Thursday, August 25, 2011

In defence of the National Planning Policy Framework

Middle England is in revolt and the issue that is attracting their fury is planning.  Or more precisely, the Government’s proposed new National Planning Policy Framework (NPPF) and its presumption in favour of sustainable development. 

The Editor of Country Life, Clive Aslet, claims that “the object (of the NPPF) is to let development rip through those parts of Britain that aren’t formally protected as National Parks or part of the Green Belt. This is most of what us still regard as our green and pleasant land – ‘all fields, high hedges, and deep-rutted lanes’, as George Eliot put it.”

Shaun Spiers from CPRE adds, that “the presumption in favour of development is clearly about development, not sustainability. The message for local authorities is ‘build, build, build.’”

Government Ministers appear to be at war with the countryside’s leading advocates.  The complaints from groups such as the National Trust and CPRE, hitherto seen as part of the true blue brigade, are dismissed by Ministers as “a carefully choreographed smear campaign by Left-wingers based within the national headquarters of pressure groups."

The Countryside Alliance’s Dylan Sharpe, says “It's time to call an armistice and for all parties to get back round the table.”

It’s funny, they weren’t calling for that when the Government ripped up the regional strategies and introduced localism.  Some 220,000 homes that were planned under the previous Government, have now been scrapped as a consequence of the abolition of the regional plans.

The reality is that no local authority that puts in place a local plan has anything to fear by the NPPF and the presumption in favour of sustainable development.  What the Government are trying to do is prevent a repeat of the 2004 Planning Act.  Between 2004 and 2010, despite requirements to do so, just 13% of councils put in place a local plan.  If you believe in localism and a plan led system, it requires a local authority to have a plan.  You can’t allow them to drag their heels in the hope that difficult decisions will go away.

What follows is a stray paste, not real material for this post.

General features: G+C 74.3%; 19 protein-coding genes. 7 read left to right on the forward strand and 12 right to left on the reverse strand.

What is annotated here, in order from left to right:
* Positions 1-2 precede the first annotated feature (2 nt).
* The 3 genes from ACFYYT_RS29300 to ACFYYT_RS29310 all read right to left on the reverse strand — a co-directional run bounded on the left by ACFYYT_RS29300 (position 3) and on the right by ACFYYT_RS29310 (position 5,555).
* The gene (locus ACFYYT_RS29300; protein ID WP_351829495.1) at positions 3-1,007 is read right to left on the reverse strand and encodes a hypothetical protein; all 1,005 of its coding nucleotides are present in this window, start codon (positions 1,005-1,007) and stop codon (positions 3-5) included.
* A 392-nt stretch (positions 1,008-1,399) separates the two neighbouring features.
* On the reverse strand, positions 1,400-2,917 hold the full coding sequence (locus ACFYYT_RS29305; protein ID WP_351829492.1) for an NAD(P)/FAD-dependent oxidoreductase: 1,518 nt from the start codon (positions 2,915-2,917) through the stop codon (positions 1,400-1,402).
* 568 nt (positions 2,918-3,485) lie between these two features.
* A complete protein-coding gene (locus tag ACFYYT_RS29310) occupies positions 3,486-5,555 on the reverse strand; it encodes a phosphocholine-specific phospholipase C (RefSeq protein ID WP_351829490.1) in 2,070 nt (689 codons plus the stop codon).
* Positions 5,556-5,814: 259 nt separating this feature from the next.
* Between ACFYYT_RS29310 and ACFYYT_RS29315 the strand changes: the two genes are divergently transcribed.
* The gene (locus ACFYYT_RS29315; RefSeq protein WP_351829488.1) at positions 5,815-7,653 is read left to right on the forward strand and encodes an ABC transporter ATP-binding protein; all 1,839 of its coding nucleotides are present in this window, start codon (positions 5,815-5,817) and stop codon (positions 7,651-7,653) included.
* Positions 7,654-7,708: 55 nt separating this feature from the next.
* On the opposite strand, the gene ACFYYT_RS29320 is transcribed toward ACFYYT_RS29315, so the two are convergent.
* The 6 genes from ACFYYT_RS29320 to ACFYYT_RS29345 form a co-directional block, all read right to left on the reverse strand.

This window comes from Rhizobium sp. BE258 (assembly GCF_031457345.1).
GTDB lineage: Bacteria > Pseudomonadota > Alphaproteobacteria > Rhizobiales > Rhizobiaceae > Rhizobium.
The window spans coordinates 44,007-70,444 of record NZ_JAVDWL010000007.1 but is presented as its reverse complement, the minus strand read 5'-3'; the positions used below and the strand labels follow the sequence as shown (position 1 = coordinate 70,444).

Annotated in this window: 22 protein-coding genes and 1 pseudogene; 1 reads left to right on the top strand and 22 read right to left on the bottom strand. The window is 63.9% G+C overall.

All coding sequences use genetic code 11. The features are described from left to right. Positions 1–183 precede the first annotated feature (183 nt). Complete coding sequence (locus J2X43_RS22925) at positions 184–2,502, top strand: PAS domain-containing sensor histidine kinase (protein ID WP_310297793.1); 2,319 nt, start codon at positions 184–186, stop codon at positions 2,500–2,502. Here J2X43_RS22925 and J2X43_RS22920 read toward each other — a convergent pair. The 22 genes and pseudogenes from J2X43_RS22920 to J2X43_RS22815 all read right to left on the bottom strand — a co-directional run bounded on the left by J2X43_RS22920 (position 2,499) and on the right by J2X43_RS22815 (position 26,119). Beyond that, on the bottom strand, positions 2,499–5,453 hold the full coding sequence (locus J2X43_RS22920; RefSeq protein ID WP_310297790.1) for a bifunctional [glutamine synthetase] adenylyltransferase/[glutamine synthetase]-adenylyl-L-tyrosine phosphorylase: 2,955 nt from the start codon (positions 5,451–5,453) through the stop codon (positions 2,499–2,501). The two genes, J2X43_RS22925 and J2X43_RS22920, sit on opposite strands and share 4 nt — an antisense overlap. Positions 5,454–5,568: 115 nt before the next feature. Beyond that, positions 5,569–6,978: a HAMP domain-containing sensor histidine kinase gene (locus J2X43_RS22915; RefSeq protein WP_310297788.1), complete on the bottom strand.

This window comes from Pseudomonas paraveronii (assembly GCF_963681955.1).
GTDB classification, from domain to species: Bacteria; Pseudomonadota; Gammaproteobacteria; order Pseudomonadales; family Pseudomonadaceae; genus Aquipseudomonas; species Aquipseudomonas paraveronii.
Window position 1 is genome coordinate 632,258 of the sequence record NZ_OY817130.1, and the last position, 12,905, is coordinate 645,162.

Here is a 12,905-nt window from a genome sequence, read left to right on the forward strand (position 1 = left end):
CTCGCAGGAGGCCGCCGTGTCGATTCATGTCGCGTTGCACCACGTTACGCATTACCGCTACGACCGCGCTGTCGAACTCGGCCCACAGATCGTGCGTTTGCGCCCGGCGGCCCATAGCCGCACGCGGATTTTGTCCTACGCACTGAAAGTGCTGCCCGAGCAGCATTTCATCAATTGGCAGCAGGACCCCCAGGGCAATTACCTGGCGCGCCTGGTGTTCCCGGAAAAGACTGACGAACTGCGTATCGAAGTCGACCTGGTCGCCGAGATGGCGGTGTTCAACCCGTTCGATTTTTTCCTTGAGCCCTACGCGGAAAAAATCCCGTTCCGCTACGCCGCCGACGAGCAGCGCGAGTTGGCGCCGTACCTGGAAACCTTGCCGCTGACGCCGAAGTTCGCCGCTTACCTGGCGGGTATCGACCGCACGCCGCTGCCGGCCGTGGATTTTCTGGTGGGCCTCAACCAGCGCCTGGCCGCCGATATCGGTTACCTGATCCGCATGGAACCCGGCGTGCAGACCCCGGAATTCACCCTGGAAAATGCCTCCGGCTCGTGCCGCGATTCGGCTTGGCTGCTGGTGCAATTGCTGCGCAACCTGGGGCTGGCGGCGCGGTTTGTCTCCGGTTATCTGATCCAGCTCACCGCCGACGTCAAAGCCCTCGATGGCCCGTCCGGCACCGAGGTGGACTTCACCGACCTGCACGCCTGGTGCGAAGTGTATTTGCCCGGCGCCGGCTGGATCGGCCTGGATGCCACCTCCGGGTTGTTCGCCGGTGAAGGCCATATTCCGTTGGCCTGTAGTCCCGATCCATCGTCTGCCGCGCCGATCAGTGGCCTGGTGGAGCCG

Aslet is wrong when he says that “a carefully evolved system of checks and balances has been junked in favour of a presumption that big development will get its way.”  The NPPF is an attempt to ensure that a system of checks and balances remains in place under localism, and that councils face up to their new responsibilities. 

In opposition, the Conservatives always said they wanted more development and to build more homes.  They argued that the problem with the top-down regional strategies was that it built the wrong homes in the wrong places, where they were not wanted.  Their solution was localism.

There are legitimate debates to be had about whether we concrete over greenfields or whether we cram more people into our built up areas; whether we create sustainable new settlements or whether we disperse development over wider areas.  Under localism, it will be for local communities and their community leaders to grapple with these issues and policy dilemmas. 

This could result in a loss of greenfields in certain areas, but that is only because those communities have decided that is a more desirable outcome than cramming people into high rise, small boxes in our town centres.  

The rural countryside lobby is quite happy to take the bits of localism that empowers people to say no, but they don’t want councils to face up to the responsibility that goes along with having these new localist powers.  The NPPF does just that.

Ministers, stick to your guns.

Sunday, August 14, 2011

Riots and regeneration

In July 1981, the streets of Toxteth erupted into violence and rioting.  The immediate political reaction, as this week, was one of condemnation.  But out of the riot came the regeneration policies that we today associate with Margaret Thatcher’s decade in office.

Michael Heseltine, the Secretary of State for the Environment, temporarily moved to Liverpool to see for himself what had gone wrong with that great City.  He concluded that much of the problem lay with squabbling local authorities and a municipal disdain for private enterprise.  What was needed was political leadership, better infrastructure and the freedom to allow the entrepreneurial spirit to flourish. 

The record of the policy initiatives that emerged - Urban Development Corporations, City Challenge, and the International Garden Festivals (to clean up derelict brownfield areas) - is mixed, but there is no doubt that they brought some remarkable successes with the regeneration of Liverpool’s Albert Dock and London’s Docklands standing out as the most iconic.  What’s more, the 1980’s marked a turning point for many of our provincial cities from post-industrial decline to one of urban renaissance - people wanted to live in our city centres again.